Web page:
I.L. Salomon, the son of the proprietor, said: “We only keep cows here occasionally. We buy ana sell and the stock is never here more than a day or two at a time.”

“But then you get fresh stock in its place, don’t you?”

“Oh yes, that’s our business. We buy and sell and use this yard as a place of inspection for purchasers. Our plane is no worse than lots of others, and I am going to fight the law in the Superior Court.”

Kahn & Levy, another firm of stockdealers, have a large yard at the corner of Mission street and Cortland avenue, about three blocks above Solomon’s place. It has precisely. the same slope of drainage and sends its filth and slime down to the residence portion of the Western Addition. Yesterday the yards were fairly filled with horses and cows, in plain violation of the sanitary laws. A sickening stench pervaded thn atmosphere, and the animals in” the corrals tramped about with a hungry air.

Dr. Keeney was asked about trie Kahn & Levy place, and he replied: “The owners have decided to lenve there, and in about two weeks the stock and buildings will all be removed. This course will practically abate the nuisance. That portion of the Mission is not very thickly populated, and consequently the complaints against this particular yard were not very numerous. However, we took prompt action when the first notice was served, and the owners at once concluded that it was to their interest to remove from the neighborhood. We will compel this man Salomon to reach the same conclusion.”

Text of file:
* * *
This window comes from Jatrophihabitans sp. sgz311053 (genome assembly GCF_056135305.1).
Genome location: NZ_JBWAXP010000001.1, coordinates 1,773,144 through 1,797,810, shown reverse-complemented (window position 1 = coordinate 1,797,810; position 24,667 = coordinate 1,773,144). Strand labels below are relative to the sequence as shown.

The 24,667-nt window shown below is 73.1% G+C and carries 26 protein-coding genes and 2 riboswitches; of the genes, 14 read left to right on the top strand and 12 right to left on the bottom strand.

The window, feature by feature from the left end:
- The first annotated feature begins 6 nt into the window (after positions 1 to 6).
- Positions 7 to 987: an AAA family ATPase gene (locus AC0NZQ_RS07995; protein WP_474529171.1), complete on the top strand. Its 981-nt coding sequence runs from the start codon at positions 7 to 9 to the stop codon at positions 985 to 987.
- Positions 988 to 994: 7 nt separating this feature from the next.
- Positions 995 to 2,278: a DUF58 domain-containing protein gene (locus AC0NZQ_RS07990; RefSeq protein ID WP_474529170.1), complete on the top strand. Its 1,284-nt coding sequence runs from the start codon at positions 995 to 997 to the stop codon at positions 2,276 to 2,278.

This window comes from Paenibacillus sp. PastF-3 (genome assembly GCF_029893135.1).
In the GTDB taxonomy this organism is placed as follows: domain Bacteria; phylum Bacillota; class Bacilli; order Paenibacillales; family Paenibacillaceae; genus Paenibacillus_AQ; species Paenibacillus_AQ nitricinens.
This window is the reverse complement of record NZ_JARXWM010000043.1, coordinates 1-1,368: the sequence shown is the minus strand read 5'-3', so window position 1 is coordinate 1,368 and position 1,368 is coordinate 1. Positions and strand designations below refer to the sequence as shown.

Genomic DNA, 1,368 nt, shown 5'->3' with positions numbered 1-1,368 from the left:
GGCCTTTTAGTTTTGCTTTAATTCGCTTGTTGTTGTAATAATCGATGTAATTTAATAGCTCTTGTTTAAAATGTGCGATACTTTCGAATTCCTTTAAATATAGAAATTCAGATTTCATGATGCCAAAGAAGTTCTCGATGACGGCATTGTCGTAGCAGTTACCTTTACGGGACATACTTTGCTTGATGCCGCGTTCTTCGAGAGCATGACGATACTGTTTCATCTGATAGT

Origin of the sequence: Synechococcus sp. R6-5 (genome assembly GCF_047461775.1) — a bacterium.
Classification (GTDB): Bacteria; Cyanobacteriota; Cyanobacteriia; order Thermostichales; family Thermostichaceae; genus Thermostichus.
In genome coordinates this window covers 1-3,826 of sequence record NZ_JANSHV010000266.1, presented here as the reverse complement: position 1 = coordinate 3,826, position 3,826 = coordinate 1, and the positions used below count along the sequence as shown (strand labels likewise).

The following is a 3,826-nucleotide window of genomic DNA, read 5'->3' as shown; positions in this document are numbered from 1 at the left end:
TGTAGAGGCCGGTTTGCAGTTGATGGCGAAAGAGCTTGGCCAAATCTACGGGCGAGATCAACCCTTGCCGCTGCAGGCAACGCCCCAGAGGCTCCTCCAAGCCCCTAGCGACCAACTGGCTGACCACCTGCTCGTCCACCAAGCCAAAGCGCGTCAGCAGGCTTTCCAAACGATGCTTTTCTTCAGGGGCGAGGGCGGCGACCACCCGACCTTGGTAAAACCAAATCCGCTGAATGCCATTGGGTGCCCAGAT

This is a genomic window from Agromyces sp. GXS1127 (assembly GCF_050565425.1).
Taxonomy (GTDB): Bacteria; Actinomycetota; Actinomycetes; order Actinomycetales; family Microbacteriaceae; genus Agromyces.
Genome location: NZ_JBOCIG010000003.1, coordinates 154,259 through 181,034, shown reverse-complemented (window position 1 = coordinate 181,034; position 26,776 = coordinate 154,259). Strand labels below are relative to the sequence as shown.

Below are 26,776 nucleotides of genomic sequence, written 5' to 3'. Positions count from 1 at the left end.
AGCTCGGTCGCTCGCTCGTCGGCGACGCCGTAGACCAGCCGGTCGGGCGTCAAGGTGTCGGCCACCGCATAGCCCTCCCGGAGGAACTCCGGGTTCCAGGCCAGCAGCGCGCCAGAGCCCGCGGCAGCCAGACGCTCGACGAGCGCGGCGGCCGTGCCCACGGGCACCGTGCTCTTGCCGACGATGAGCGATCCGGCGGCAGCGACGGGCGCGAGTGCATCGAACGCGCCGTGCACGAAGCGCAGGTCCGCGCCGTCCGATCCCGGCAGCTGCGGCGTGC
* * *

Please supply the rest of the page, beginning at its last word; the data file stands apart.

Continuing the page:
“Is there any special law against the I maintenance of stockyards in the city?” was asked of Dr. Keeney.

“No, not aside from the ordinance which I says that no person shall maintain more than two cows within certain limits. Residents at the Mission have been long enough annoyed by infractions of this law, and we propose io arrest and fine every person who continues such a course after a warning has been served. There are no exceptions inside the limits, and any person having a grievance in this respect should at once notify the Health Office.”